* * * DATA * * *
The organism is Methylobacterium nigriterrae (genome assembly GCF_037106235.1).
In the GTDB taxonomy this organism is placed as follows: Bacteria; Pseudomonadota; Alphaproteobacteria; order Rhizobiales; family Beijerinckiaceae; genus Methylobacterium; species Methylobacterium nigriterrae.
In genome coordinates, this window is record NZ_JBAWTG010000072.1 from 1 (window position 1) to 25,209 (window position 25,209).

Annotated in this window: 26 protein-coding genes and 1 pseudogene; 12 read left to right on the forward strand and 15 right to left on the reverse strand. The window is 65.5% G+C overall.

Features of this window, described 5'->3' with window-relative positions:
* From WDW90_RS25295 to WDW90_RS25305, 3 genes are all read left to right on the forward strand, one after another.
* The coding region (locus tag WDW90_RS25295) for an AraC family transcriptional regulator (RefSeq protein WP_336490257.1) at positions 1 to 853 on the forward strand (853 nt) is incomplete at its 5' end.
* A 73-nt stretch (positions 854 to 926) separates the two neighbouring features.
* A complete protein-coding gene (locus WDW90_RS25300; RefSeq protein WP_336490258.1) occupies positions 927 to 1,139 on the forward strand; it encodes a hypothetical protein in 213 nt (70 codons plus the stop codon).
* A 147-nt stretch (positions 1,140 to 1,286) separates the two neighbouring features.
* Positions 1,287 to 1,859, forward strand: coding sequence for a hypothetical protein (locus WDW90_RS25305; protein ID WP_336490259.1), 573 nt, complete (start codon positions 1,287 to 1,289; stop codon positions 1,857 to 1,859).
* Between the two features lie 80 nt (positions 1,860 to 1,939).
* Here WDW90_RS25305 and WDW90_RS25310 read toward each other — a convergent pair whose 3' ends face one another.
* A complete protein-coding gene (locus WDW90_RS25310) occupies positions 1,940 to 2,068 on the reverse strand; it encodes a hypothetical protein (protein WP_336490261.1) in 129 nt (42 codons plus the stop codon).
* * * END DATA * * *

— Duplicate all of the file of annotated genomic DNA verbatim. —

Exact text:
The organism is Methylobacterium nigriterrae (genome assembly GCF_037106235.1).
In the GTDB taxonomy this organism is placed as follows: Bacteria; Pseudomonadota; Alphaproteobacteria; order Rhizobiales; family Beijerinckiaceae; genus Methylobacterium; species Methylobacterium nigriterrae.
In genome coordinates, this window is record NZ_JBAWTG010000072.1 from 1 (window position 1) to 25,209 (window position 25,209).

Annotated in this window: 26 protein-coding genes and 1 pseudogene; 12 read left to right on the forward strand and 15 right to left on the reverse strand. The window is 65.5% G+C overall.

Features of this window, described 5'->3' with window-relative positions:
* From WDW90_RS25295 to WDW90_RS25305, 3 genes are all read left to right on the forward strand, one after another.
* The coding region (locus tag WDW90_RS25295) for an AraC family transcriptional regulator (RefSeq protein WP_336490257.1) at positions 1 to 853 on the forward strand (853 nt) is incomplete at its 5' end.
* A 73-nt stretch (positions 854 to 926) separates the two neighbouring features.
* A complete protein-coding gene (locus WDW90_RS25300; RefSeq protein WP_336490258.1) occupies positions 927 to 1,139 on the forward strand; it encodes a hypothetical protein in 213 nt (70 codons plus the stop codon).
* A 147-nt stretch (positions 1,140 to 1,286) separates the two neighbouring features.
* Positions 1,287 to 1,859, forward strand: coding sequence for a hypothetical protein (locus WDW90_RS25305; protein ID WP_336490259.1), 573 nt, complete (start codon positions 1,287 to 1,289; stop codon positions 1,857 to 1,859).
* Between the two features lie 80 nt (positions 1,860 to 1,939).
* Here WDW90_RS25305 and WDW90_RS25310 read toward each other — a convergent pair whose 3' ends face one another.
* A complete protein-coding gene (locus WDW90_RS25310) occupies positions 1,940 to 2,068 on the reverse strand; it encodes a hypothetical protein (protein WP_336490261.1) in 129 nt (42 codons plus the stop codon).